While there were many interesting apps introduced to educators at the summit, in particular, one that was originally designed for those with learning disabilities but could help any student.
As a child DJ Cunningham was diagnosed with dyslexia and ADHD. He struggled in school. “Book smart stuff, reading and writing, I am not so good at.”
More than five hundred educators became the students at Eastwood Collegiate institute and participated in the Google Apps for education summit in Kitchener.
Cunningham is an App inventor, he says when he was in grade 9 his biggest fear was that he wasn’t going to do anything with his life.
Now he’s trying to revolutionize the education system.
He has created the Learnstyle inventory App. It identifies effective learning methods for individuals and connects them to APPS that will help them learn.
For example, an auditory learner could use Google’s text-to-speech APP. A visual learner – could use this Mind-Mapping App. It’s an idea he hatched when he joined the army after high school.
“The military uses all 4 learning styles. every one thing that is taught to us, is taught in a visual way, sequential way, and audio/oral way and a kinesthetic way. Because I myself am very strong with 3 of those styles, I was a very successful soldier.”
Right now in most Canadian classrooms the style of teaching falls under the sequential category – meaning reading or writing, but Cunningham says only about 15 percent of students learn best that way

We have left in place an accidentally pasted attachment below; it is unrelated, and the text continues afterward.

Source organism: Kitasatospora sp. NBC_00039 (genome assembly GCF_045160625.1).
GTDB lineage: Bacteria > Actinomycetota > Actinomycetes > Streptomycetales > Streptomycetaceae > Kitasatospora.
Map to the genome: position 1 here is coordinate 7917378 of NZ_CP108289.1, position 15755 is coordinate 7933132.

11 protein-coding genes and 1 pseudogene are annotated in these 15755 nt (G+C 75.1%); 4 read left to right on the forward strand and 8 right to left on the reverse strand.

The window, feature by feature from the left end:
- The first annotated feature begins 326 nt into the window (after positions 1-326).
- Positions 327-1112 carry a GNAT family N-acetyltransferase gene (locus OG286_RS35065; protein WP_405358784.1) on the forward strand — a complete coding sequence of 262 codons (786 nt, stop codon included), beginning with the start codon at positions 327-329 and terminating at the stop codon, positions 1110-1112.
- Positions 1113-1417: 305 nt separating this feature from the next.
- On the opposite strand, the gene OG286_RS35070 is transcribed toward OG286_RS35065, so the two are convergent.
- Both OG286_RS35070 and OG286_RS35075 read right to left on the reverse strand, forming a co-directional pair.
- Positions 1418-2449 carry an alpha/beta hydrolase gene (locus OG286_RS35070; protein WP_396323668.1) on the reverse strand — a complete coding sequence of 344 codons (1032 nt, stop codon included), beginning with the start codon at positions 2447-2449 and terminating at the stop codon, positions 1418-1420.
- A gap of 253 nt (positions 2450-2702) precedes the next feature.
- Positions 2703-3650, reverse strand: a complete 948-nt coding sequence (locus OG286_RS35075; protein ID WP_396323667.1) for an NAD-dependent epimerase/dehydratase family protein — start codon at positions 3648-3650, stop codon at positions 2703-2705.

This weekend, hundreds of teachers from across the province are learning about how to integrate Google Apps in the classroom.
Bill Mackenzie is with the Upper Grand District School Board he says, “The work for teachers today is to find multiple ways to reach out to children and find the kind of engagement or the kind of learning that really speaks to them.”
Cunningham believes today’s technology can unleash students’ potentials, like it did for him.
“When we apply that type of teaching model to our mainstream students, what’s essential for somebody like me with dyslexia becomes absolutely beneficial for all of the other students.”
Grand Erie, York Region and Toronto District School Boards have already agreed to pilot the LearnStyle App in their classrooms when the test version comes out in June. The full version will be released next January.